The study of identifying an individual’s identity via measuring and analyzing their unique physical and behavioral features is known as biometrics. The technology is often used for identification and access control and to identify people under surveillance. Furthermore, biometric identification is founded on the assumption that each person can be recognized uniquely based on their fundamental physical or behavioral characteristics. Thus, biometric identity verification comprises any approach for distinguishing one individual from another based on the evaluation of one or more distinct biological features.
Biometric authentication is increasingly being utilized to verify identities in commercial and government security systems, consumer gadgets, and point-of-sale applications. Because there are no passwords to memorize or security tokens to carry, convenience has pushed biometric verification ahead. If biometric measures such as gait analysis confirm a person’s identity, the verified individual may not be physically touched. While biometric data may be stored centrally, current biometric systems often gather it locally and cryptographically hash it in order to conduct authentication or identification without direct access to the biometric data. This guarantees a greater degree of authentication and identity security.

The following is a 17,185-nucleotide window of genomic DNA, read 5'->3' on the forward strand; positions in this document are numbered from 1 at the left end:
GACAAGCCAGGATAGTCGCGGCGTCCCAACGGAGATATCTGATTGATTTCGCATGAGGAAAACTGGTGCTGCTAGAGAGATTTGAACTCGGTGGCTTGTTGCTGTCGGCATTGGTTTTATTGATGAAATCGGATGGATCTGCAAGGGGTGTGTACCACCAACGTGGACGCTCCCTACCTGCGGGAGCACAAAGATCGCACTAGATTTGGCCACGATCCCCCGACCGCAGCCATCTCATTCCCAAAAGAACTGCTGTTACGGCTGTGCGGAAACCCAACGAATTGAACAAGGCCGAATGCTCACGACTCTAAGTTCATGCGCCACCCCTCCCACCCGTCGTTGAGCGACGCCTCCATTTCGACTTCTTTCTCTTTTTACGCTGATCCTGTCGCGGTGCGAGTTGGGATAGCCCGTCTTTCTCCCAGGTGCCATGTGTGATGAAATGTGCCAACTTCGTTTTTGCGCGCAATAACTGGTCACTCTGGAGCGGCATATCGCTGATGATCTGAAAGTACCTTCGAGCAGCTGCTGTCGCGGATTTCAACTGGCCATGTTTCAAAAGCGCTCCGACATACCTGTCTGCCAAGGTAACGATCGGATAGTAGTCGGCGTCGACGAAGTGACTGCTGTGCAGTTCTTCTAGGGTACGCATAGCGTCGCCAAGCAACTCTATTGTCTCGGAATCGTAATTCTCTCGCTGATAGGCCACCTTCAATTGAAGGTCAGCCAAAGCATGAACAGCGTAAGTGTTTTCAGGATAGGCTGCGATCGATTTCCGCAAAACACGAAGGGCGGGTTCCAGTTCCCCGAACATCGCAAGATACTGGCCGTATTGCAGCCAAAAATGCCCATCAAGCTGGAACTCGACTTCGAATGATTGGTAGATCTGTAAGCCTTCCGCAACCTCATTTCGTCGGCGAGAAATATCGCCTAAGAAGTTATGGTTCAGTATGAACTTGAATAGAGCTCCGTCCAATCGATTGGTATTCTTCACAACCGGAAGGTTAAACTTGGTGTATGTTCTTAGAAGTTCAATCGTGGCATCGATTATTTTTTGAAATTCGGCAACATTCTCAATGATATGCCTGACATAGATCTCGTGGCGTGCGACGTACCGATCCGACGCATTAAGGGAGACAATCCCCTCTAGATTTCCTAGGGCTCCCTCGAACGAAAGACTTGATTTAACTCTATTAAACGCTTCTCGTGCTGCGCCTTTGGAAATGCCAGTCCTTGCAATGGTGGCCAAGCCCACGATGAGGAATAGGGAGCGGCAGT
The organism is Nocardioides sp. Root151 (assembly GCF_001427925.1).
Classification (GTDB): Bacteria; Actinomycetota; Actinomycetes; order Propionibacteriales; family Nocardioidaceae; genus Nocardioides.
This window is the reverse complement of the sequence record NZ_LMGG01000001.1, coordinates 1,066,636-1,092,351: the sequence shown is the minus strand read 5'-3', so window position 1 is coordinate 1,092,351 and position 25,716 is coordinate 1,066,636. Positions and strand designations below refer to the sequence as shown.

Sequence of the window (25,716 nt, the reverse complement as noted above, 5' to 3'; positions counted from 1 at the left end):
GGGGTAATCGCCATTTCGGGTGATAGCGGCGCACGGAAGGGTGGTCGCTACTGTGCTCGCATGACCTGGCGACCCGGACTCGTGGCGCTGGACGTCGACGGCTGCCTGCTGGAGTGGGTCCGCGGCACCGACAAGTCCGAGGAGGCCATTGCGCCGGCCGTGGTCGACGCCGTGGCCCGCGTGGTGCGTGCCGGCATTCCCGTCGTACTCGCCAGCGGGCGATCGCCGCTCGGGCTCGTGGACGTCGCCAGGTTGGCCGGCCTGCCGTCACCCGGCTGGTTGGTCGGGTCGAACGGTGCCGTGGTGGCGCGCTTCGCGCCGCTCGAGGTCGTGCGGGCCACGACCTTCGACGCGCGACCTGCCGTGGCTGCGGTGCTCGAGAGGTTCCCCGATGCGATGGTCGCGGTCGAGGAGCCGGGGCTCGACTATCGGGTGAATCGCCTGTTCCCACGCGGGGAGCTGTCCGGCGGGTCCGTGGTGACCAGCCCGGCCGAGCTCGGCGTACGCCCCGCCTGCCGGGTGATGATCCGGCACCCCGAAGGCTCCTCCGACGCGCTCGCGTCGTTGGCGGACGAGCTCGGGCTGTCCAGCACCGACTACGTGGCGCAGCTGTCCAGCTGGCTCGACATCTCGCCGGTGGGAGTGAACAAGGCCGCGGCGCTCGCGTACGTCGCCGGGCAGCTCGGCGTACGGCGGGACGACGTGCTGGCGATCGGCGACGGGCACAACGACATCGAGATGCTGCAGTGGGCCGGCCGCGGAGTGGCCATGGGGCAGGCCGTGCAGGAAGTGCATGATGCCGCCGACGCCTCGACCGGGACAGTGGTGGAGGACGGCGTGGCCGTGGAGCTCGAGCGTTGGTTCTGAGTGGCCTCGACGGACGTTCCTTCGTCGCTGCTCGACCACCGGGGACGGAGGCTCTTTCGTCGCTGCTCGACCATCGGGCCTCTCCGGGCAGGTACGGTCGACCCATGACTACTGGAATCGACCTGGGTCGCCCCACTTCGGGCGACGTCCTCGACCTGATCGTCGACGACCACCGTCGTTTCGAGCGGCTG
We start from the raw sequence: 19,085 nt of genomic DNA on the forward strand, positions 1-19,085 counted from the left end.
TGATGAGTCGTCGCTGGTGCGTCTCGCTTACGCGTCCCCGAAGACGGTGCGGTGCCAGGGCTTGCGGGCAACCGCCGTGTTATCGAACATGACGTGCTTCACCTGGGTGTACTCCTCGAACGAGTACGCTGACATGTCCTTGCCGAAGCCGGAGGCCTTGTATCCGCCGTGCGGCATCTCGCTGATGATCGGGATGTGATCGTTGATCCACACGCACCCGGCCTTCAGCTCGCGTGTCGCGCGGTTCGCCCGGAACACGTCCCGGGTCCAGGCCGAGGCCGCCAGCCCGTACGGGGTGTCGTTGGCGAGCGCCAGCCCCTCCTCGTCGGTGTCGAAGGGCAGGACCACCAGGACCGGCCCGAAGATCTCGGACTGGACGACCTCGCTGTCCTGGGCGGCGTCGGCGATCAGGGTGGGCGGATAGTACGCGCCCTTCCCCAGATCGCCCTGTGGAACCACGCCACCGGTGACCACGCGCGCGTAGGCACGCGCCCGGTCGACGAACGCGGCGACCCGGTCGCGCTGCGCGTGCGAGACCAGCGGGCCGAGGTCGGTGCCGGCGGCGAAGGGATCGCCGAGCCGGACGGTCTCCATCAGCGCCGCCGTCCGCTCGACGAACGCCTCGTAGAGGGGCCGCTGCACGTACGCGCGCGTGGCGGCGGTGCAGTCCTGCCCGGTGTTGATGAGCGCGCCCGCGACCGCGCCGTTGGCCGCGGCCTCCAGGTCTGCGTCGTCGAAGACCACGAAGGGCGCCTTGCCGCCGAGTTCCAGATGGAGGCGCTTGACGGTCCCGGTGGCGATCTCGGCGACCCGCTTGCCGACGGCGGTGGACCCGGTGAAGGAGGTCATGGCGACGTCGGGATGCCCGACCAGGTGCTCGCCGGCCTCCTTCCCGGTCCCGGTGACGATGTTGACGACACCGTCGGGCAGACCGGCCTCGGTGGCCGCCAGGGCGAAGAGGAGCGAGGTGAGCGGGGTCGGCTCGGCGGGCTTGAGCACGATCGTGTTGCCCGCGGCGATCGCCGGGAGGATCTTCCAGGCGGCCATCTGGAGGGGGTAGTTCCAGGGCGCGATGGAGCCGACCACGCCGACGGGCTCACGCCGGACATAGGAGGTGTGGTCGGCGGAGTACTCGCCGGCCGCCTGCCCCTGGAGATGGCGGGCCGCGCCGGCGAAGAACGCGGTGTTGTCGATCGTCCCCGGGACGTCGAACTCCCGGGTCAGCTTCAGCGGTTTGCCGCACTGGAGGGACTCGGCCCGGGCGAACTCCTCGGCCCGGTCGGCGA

Biometric technology is not new, and its use has grown well beyond any realistic expectation. Consequently, biometrics may give an extremely high level of detection and security operations and several benefits over the traditional detection and security operations strategy. One of the essential advantages of biometric technology is its ability to provide identity, data privacy or discretion, permission or access control, data integrity, and non-repudiation. There is also a passwordless authentication initiative whose objective is to create technologies and use cases that considerably reduce, if not eliminate, the necessity for passwords in the future that could help in digital identity verification. In certain countries, digital signature authentication is essential to prevent fraud and increase the security of online and contactless offline payments. As a result, it guarantees that all payments are made using valid identity or verification. This considerably reduces the likelihood of online fraud, which is crucial when dealing with huge sums of money. Customers will also be notified and advised about the new method by banking institutions and payment service providers.
To learn more, below is an infographic from LoginID that discusses digital onboarding in banking.